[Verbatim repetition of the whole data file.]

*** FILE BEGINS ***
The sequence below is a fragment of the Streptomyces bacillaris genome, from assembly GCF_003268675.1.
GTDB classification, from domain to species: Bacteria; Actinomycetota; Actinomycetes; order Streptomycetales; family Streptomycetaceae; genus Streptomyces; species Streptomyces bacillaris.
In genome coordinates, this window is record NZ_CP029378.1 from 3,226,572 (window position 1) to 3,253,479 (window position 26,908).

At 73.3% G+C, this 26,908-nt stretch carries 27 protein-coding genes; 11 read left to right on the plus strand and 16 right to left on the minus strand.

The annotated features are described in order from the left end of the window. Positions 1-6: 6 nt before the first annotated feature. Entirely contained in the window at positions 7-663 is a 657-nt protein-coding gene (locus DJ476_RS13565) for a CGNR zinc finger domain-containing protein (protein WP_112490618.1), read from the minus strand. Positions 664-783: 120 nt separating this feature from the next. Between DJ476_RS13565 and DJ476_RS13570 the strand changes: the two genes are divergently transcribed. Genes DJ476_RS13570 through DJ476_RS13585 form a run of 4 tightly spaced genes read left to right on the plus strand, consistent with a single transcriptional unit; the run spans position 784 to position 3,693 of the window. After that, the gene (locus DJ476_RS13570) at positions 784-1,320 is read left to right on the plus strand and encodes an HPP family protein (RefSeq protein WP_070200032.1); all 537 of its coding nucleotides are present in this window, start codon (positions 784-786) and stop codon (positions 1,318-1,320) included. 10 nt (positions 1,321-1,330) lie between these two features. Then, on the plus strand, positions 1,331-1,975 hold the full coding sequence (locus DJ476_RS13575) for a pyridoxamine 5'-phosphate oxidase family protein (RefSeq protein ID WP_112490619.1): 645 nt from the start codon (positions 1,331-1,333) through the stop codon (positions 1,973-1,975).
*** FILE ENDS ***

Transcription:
The sequence below is a fragment of the Streptomyces bacillaris genome, from assembly GCF_003268675.1.
GTDB classification, from domain to species: Bacteria; Actinomycetota; Actinomycetes; order Streptomycetales; family Streptomycetaceae; genus Streptomyces; species Streptomyces bacillaris.
In genome coordinates, this window is record NZ_CP029378.1 from 3,226,572 (window position 1) to 3,253,479 (window position 26,908).

At 73.3% G+C, this 26,908-nt stretch carries 27 protein-coding genes; 11 read left to right on the plus strand and 16 right to left on the minus strand.

The annotated features are described in order from the left end of the window. Positions 1-6: 6 nt before the first annotated feature. Entirely contained in the window at positions 7-663 is a 657-nt protein-coding gene (locus DJ476_RS13565) for a CGNR zinc finger domain-containing protein (protein WP_112490618.1), read from the minus strand. Positions 664-783: 120 nt separating this feature from the next. Between DJ476_RS13565 and DJ476_RS13570 the strand changes: the two genes are divergently transcribed. Genes DJ476_RS13570 through DJ476_RS13585 form a run of 4 tightly spaced genes read left to right on the plus strand, consistent with a single transcriptional unit; the run spans position 784 to position 3,693 of the window. After that, the gene (locus DJ476_RS13570) at positions 784-1,320 is read left to right on the plus strand and encodes an HPP family protein (RefSeq protein WP_070200032.1); all 537 of its coding nucleotides are present in this window, start codon (positions 784-786) and stop codon (positions 1,318-1,320) included. 10 nt (positions 1,321-1,330) lie between these two features. Then, on the plus strand, positions 1,331-1,975 hold the full coding sequence (locus DJ476_RS13575) for a pyridoxamine 5'-phosphate oxidase family protein (RefSeq protein ID WP_112490619.1): 645 nt from the start codon (positions 1,331-1,333) through the stop codon (positions 1,973-1,975).